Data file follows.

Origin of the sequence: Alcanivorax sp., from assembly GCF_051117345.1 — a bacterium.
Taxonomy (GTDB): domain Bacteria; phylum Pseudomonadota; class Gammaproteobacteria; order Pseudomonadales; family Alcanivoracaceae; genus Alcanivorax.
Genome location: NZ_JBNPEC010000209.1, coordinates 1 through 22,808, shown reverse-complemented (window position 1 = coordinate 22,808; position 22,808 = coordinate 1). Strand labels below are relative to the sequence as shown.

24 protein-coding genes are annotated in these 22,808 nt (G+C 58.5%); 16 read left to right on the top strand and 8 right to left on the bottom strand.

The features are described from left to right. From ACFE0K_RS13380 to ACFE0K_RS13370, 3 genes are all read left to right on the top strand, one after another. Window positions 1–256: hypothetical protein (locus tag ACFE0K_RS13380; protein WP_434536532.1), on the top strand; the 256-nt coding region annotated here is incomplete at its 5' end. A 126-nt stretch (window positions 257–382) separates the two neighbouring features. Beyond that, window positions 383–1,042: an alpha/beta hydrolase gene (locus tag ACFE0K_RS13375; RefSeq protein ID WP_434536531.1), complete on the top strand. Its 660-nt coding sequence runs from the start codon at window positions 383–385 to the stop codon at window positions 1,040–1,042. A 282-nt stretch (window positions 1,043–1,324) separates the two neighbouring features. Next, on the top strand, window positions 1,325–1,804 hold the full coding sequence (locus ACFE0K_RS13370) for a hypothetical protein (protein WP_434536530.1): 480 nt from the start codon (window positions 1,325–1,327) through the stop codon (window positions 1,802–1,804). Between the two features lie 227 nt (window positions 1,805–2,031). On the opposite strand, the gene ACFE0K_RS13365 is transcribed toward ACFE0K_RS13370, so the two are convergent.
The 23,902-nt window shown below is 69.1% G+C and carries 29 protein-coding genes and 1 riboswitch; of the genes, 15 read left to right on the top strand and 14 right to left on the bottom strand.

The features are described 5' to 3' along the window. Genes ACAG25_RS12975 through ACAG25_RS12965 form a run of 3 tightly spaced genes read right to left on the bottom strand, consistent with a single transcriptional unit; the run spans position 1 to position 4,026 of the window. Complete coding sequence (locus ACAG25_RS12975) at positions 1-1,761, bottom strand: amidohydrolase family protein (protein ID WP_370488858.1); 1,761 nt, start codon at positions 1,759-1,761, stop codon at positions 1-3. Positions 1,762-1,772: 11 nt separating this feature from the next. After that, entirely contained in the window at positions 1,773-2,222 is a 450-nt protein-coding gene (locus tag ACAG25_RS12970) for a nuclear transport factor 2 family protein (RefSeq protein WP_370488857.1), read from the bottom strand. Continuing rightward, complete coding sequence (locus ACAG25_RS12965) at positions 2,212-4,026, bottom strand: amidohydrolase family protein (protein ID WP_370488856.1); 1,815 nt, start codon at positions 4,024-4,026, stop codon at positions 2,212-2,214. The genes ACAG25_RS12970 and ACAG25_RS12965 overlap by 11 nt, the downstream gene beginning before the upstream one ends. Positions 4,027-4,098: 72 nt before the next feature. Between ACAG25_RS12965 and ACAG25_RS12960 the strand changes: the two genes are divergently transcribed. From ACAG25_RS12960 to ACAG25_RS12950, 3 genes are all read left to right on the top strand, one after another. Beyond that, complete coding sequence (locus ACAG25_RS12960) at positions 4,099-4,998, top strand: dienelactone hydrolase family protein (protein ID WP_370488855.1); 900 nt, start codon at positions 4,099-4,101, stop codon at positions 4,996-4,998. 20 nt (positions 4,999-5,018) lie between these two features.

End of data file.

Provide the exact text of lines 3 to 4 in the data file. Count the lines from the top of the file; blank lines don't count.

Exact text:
Genome location: NZ_JBNPEC010000209.1, coordinates 1 through 22,808, shown reverse-complemented (window position 1 = coordinate 22,808; position 22,808 = coordinate 1). Strand labels below are relative to the sequence as shown.

24 protein-coding genes are annotated in these 22,808 nt (G+C 58.5%); 16 read left to right on the top strand and 8 right to left on the bottom strand.